Russian President Vladimir Putin will be in India from October 14 to 17, his longest stay here in recent times, to attend the 17th edition of the Indo-Russian summit and the 8th BRICS summit.
NEW DELHI: In what could help ease the heartburn caused by the Russia-Pakistan military exercise, India is making a major Russia push by lining up as many as 30 collaboration proposals to be taken up at the Indo-Russian annual summit in Goa on Saturday. These projects will cover areas ranging from additional nuclear reactors and fifthgeneration fighter aircraft to satellite navigation and investment in the hydrocarbon sector.
Russian President Vladimir Putin will be in India from October 14 to 17, his longest stay here in recent times, to attend the 17th edition of the Indo-Russian summit and the 8th BRICS summit with a team that includes eight ministers.
Putin and Prime Minister Narendra Modi will release a joint document on global peace and stability besides a separate paper listing three dozen activities planned in 2017 to mark the 70th year of the establishment of diplomatic relations between the two countries. The Goa meeting, said people familiar with Indo-Russian partnership, could lead to significant outcomes and big headlines.
Notwithstanding Russian argument of having minimum engagement with Pakistan to fight terror in the Eurasian region, Modi will express concern when he meets Putin over the military exercise in Cherat as India seeks to build a narrative against Pak-sponsored terror.
Delhi and Moscow will seek to expand their counter-terror partnership and sign cyber security pact in Goa, officials said. Both sides are also hoping to extend their collaboration in Afghanistan with Delhi seeking Moscow’s assistance to supply military equipment. Despite going ahead with the war games with Pakistan, Moscow has taken steps to back India’s position — it supported the surgical strikes on terrorists in Pakistan Occupied Kashmir, cancelled joint exercises in PoK and earlier virtually blamed Pakistan for the Uri terror attack.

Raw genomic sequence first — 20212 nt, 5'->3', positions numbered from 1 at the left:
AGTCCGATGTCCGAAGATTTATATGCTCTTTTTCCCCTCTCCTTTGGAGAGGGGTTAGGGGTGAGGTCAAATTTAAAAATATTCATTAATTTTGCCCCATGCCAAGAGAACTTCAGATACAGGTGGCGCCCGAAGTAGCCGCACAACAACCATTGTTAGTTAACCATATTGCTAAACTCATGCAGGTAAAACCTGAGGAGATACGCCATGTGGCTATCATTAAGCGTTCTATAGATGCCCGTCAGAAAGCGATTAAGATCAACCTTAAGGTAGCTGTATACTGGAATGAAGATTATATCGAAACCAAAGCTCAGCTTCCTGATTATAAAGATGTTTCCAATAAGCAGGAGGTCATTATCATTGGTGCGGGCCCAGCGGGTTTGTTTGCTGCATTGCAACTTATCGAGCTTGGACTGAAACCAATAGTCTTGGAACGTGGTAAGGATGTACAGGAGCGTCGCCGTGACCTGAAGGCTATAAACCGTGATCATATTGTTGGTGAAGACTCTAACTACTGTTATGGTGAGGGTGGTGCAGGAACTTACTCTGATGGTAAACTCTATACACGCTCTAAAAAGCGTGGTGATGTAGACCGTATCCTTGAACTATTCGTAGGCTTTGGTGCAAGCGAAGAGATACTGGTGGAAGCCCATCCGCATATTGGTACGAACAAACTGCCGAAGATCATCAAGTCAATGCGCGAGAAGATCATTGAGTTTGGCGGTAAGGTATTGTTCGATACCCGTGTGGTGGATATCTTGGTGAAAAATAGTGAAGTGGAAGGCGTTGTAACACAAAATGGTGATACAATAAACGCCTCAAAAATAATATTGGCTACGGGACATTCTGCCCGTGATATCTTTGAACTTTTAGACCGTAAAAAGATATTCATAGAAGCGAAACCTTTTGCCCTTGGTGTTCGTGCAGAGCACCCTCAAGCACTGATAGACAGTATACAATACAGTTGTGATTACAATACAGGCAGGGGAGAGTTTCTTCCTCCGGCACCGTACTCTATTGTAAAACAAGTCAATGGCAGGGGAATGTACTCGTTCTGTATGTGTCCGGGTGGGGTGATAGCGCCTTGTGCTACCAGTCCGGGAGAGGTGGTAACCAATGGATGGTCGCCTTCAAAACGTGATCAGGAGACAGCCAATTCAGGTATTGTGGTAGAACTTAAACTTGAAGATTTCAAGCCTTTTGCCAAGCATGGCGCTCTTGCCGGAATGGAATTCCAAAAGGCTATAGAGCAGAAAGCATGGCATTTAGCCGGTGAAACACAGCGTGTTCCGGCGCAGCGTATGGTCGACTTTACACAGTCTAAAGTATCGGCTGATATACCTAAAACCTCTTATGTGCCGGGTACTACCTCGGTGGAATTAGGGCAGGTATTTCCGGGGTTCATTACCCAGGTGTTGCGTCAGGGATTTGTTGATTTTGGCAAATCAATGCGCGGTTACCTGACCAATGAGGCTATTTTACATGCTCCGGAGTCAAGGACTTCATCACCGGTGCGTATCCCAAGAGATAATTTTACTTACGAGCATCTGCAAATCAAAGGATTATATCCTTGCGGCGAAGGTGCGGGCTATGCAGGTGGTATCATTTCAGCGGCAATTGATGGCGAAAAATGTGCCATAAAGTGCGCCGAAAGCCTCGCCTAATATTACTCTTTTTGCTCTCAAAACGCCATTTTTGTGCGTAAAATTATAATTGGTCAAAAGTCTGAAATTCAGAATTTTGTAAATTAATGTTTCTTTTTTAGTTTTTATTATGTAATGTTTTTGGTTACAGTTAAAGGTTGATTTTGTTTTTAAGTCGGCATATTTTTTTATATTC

Even as negotiations are still going on, the highlight of this edition of the Indo-Russian summit could be an agreement on the fifth and sixth reactors (1,000 MW each) for the Kudankulam Nuclear Power Project in Tamil Nadu. India is expected to announce a second site for Russian-built nuclear power plants comprising six reactors, likely in Andhra Pradesh, even as Russia plans to sell as many as 25 reactors to India. Some reports suggest that Modi and Putin could jointly dedicate the second unit at Kudankulam through videoconferencing from Goa.
India views Russia as a hard power which could assist it in key strategic sectors. Besides nuclear energy, a number of defencerelated pacts are in the pipeline as Moscow hopes to continue as India’s preeminent defence supplier.
Besides agreements for fifth-generation fighter jets and Kamov helicopters (to be produced in India), the two sides could agree to modify the jointly developed Brahmos supersonic missiles, besides building frigates for the Indian Navy and supply an air defence system. Russia will also be urged to continue supply of ammunition for the Indian Army.